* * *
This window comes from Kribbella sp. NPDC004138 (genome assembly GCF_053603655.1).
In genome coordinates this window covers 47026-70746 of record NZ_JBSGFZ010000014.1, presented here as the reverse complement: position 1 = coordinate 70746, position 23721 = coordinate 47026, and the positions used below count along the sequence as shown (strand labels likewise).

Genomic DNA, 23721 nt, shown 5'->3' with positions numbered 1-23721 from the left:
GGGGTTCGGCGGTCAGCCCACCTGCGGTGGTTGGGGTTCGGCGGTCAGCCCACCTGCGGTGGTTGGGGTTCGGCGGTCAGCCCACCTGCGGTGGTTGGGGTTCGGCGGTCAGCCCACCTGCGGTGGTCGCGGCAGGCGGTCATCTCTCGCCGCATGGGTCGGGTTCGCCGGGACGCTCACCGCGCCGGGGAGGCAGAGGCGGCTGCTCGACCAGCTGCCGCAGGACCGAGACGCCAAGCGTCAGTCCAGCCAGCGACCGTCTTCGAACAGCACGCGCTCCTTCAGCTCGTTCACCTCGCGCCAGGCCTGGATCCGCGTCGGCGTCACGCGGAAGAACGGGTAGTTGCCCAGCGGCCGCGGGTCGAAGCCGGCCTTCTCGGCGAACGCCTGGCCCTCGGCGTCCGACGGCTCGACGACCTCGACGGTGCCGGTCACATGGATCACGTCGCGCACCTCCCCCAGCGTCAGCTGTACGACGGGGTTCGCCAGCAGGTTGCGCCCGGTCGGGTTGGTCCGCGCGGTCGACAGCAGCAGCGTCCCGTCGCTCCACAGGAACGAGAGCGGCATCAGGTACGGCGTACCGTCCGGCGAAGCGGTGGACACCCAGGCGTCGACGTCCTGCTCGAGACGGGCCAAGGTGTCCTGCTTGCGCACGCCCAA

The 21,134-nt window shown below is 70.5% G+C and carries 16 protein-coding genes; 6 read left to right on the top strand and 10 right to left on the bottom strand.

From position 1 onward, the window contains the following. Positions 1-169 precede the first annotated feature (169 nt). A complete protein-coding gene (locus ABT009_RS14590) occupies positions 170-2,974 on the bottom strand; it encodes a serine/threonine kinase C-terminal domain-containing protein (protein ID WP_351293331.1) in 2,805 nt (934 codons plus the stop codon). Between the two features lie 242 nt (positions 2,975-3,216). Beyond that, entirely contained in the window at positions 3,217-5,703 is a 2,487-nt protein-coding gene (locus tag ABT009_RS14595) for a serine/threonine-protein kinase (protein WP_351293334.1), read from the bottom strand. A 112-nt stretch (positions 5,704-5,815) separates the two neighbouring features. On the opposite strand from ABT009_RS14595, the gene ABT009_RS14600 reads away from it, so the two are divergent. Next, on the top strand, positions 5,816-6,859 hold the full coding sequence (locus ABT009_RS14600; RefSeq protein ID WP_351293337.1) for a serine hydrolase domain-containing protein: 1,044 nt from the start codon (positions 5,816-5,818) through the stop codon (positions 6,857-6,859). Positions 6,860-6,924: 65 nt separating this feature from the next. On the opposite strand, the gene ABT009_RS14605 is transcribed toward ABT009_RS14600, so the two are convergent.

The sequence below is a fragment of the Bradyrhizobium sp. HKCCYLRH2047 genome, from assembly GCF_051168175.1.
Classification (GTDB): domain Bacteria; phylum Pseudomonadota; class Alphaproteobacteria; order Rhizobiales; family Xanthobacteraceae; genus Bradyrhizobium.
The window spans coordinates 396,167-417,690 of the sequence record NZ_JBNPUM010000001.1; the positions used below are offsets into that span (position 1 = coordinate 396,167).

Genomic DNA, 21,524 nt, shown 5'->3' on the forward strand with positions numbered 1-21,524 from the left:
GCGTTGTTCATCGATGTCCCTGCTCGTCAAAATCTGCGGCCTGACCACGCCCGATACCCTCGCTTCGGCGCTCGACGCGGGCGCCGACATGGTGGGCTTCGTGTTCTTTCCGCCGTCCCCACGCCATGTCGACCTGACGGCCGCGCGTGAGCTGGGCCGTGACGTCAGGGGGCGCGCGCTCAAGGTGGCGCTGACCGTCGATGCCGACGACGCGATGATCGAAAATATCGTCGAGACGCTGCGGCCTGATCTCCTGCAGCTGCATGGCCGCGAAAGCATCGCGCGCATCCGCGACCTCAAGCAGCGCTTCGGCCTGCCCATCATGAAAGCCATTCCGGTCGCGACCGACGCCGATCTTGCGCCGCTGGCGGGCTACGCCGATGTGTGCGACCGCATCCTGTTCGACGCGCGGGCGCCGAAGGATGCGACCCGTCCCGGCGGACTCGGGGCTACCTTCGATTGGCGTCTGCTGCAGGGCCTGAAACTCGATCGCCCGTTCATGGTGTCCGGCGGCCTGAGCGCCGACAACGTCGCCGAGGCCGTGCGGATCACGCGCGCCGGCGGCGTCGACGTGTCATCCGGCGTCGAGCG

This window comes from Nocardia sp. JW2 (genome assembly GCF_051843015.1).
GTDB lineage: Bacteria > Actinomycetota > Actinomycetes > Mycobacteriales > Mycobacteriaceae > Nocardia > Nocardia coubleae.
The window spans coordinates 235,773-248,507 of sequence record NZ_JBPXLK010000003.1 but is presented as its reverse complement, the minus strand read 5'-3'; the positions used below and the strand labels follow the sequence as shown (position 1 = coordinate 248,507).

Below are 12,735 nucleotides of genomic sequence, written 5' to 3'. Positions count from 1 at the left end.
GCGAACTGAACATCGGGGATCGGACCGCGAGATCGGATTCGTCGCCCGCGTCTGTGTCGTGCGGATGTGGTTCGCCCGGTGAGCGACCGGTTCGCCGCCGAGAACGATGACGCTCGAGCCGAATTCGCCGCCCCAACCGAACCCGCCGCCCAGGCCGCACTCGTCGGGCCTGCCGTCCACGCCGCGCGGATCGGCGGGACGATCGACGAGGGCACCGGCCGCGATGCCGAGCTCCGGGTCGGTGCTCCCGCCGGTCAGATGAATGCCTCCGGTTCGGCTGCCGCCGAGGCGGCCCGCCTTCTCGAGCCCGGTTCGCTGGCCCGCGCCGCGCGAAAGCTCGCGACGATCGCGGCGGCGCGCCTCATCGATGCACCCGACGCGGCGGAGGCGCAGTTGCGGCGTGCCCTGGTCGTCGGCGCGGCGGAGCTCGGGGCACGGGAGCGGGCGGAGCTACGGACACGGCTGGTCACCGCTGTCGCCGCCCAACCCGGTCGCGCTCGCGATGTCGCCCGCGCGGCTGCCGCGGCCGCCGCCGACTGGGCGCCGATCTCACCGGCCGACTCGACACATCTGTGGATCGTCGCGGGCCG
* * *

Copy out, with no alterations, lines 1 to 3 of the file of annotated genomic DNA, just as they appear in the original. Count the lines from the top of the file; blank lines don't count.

This window comes from Kribbella sp. NPDC004138 (genome assembly GCF_053603655.1).
In genome coordinates this window covers 47026-70746 of record NZ_JBSGFZ010000014.1, presented here as the reverse complement: position 1 = coordinate 70746, position 23721 = coordinate 47026, and the positions used below count along the sequence as shown (strand labels likewise).

Genomic DNA, 23721 nt, shown 5'->3' with positions numbered 1-23721 from the left: